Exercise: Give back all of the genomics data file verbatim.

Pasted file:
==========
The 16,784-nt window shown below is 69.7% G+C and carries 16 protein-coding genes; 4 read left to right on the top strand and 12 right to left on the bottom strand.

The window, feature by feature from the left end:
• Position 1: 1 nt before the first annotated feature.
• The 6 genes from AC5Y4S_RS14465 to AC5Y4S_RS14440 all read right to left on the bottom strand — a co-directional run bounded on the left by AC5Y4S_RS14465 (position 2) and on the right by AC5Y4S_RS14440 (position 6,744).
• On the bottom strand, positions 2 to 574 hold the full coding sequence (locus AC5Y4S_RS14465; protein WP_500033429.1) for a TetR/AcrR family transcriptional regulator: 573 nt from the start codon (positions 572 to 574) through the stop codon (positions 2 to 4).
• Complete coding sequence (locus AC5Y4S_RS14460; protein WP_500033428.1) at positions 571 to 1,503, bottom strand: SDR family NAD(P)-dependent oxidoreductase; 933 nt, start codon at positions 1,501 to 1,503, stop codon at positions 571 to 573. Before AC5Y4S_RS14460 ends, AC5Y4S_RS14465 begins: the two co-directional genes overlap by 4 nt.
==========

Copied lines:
The 16,784-nt window shown below is 69.7% G+C and carries 16 protein-coding genes; 4 read left to right on the top strand and 12 right to left on the bottom strand.

The window, feature by feature from the left end:
• Position 1: 1 nt before the first annotated feature.
• The 6 genes from AC5Y4S_RS14465 to AC5Y4S_RS14440 all read right to left on the bottom strand — a co-directional run bounded on the left by AC5Y4S_RS14465 (position 2) and on the right by AC5Y4S_RS14440 (position 6,744).
• On the bottom strand, positions 2 to 574 hold the full coding sequence (locus AC5Y4S_RS14465; protein WP_500033429.1) for a TetR/AcrR family transcriptional regulator: 573 nt from the start codon (positions 572 to 574) through the stop codon (positions 2 to 4).
• Complete coding sequence (locus AC5Y4S_RS14460; protein WP_500033428.1) at positions 571 to 1,503, bottom strand: SDR family NAD(P)-dependent oxidoreductase; 933 nt, start codon at positions 1,501 to 1,503, stop codon at positions 571 to 573. Before AC5Y4S_RS14460 ends, AC5Y4S_RS14465 begins: the two co-directional genes overlap by 4 nt.